Pruning Tips for Orchid Care

Orchids require very little pruning. Usually only when the old flower spikes die off, when dividing the plant, or when repotting do you need to prune. Proper plant identification helps when deciding when to prune and what parts of the plant you need to prune, if any. Many orchids will naturally drop old leaves and do not need to be manually removed.

Flower Spikes

Many orchids will only bloom once per flower spike, while others will rebloom or can be forced to rebloom from the same spike. It is best to know exactly what type of orchid you have before attempting to prune dead flower spikes. For flower spikes that do not rebloom, let the stalks dry back to the plant and cut them as close to the plant as possible. It's OK to leave a stub if you can not reach in between leaves. For types that will rebloom on the same flower spike such as Phalaenopsis, you can cut the spent flower spikes back to just about a quarter-inch above the top node and it may rebloom. Some types will rebloom continuously on one spike without any pruning.


When doing a regular repotting, use a sharp knife razor or shears to remove any dead or rotting roots. These roots, if left on, will break down fast and can potentially be a source of fungal or bacterial infection in the plant.

Dead Leaves

Most growers leave a leaf on the plant until it has completely yellowed and died. Usually it is easy at this point to give the dead leaf a gentle tug and it will break away from the plant at the correct point. Other growers choose to cut them off before they have died completely.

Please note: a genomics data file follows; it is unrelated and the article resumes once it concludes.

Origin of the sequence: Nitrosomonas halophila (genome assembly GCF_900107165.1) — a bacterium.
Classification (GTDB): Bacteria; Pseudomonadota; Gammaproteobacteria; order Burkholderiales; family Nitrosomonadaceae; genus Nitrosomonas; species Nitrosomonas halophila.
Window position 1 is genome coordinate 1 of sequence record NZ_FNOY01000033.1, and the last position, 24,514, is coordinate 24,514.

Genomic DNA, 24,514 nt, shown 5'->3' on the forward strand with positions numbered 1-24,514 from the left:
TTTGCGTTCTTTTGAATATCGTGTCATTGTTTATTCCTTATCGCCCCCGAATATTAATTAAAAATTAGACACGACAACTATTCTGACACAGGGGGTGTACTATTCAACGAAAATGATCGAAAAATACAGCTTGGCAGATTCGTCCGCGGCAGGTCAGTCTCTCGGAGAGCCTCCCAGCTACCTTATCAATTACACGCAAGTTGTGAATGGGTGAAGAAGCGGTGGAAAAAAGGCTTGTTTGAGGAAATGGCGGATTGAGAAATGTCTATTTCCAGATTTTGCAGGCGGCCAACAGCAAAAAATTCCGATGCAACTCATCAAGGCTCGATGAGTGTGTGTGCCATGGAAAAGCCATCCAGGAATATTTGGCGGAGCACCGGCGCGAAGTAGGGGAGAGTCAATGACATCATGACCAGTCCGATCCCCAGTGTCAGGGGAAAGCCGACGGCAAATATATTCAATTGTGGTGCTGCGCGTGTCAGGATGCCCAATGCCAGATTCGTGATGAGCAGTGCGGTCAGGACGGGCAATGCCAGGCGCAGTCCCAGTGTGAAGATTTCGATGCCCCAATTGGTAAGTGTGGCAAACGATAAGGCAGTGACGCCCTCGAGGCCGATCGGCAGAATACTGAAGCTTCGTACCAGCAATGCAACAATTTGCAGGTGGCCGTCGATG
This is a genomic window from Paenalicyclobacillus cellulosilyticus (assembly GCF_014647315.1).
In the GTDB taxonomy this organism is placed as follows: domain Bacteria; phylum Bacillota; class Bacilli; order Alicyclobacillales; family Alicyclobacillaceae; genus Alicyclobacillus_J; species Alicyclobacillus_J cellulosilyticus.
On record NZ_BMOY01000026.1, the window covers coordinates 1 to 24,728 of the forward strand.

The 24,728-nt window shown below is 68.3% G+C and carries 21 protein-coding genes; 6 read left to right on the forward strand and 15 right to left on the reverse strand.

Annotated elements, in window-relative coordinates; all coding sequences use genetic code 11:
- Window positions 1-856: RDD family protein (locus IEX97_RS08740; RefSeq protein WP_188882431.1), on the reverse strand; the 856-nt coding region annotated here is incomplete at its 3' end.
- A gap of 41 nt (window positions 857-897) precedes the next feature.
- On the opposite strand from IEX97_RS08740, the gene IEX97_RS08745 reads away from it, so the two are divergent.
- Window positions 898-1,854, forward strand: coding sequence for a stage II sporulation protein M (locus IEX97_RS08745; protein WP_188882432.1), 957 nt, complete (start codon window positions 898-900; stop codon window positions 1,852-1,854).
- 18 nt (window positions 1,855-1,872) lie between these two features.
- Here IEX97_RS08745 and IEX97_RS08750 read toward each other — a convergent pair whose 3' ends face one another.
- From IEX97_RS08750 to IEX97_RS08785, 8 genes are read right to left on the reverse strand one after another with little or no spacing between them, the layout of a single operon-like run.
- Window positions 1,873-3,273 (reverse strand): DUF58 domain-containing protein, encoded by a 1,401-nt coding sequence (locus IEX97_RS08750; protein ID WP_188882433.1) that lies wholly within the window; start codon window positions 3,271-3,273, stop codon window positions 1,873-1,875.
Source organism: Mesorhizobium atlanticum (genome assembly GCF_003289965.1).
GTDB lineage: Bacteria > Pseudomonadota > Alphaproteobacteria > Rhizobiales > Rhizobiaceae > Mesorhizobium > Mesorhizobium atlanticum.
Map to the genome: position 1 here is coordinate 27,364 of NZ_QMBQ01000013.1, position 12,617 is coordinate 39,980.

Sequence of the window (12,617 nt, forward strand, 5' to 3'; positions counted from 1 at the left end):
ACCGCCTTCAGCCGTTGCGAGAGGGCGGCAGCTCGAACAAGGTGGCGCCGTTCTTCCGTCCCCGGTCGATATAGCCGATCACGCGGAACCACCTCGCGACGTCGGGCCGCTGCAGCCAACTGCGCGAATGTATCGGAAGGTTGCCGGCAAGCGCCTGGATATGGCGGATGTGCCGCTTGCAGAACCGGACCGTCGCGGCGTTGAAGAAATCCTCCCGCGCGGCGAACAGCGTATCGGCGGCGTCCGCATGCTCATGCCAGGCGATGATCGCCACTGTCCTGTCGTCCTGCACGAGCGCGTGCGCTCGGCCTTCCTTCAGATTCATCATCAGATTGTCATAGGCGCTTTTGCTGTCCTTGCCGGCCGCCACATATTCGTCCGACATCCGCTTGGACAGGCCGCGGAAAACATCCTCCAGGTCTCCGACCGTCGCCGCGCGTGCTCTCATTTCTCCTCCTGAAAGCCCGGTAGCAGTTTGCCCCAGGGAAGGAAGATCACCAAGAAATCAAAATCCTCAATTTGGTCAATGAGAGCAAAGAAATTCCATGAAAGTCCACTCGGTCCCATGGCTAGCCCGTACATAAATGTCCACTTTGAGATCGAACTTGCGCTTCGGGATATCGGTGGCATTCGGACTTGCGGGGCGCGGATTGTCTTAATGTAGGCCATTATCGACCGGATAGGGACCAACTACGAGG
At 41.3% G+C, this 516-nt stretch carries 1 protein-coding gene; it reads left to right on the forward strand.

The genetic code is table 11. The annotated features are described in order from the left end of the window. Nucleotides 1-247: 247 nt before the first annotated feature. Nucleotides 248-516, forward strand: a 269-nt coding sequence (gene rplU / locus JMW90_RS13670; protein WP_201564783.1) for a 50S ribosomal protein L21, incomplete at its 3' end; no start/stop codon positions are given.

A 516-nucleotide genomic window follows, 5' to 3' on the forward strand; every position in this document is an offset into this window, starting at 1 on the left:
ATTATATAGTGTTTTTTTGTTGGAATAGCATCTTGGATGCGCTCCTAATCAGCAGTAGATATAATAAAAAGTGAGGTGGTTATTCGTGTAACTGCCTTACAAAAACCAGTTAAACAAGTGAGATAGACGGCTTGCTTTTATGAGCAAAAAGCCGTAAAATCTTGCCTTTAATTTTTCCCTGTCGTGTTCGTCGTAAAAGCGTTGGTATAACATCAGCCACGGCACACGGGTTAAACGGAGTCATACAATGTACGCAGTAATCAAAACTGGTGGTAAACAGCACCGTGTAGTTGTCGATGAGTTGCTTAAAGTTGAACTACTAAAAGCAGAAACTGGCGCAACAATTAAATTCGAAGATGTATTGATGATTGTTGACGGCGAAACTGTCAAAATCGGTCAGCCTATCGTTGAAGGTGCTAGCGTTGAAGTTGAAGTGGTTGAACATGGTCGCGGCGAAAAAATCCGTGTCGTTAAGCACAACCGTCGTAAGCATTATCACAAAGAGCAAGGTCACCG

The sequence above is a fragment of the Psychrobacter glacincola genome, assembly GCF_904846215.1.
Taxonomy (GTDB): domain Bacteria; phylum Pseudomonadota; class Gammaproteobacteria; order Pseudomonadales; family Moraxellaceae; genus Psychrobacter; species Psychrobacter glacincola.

When dividing sympodial types make sure to leave at least two or three growths and or back bulbs and a few roots per division. Many monopodial types can be topped right below where new roots sprout from the stem and the top can be repotted.


Sanitation must be kept in mind when pruning orchids. If you are cutting several plants it is a good idea to sanitize the razor or shears with rubbing alcohol or with a torch in between pruning plants. This prevents the transmission of harmful bacteria, fungus and orchid viruses.

Keywords: moth orchid, dividing orchids, repotting orchids

About this Author

Brian Albert has been in the publishing industry since 1999. He is an expert in horticulture, with a focus on aquatics and tropical plants like orchids. He has successfully run an aquatic plant business for the last five years. Albert's writing experience includes the Greater Portland Aquarium Society newsletter and politics coverage for a variety of online journals.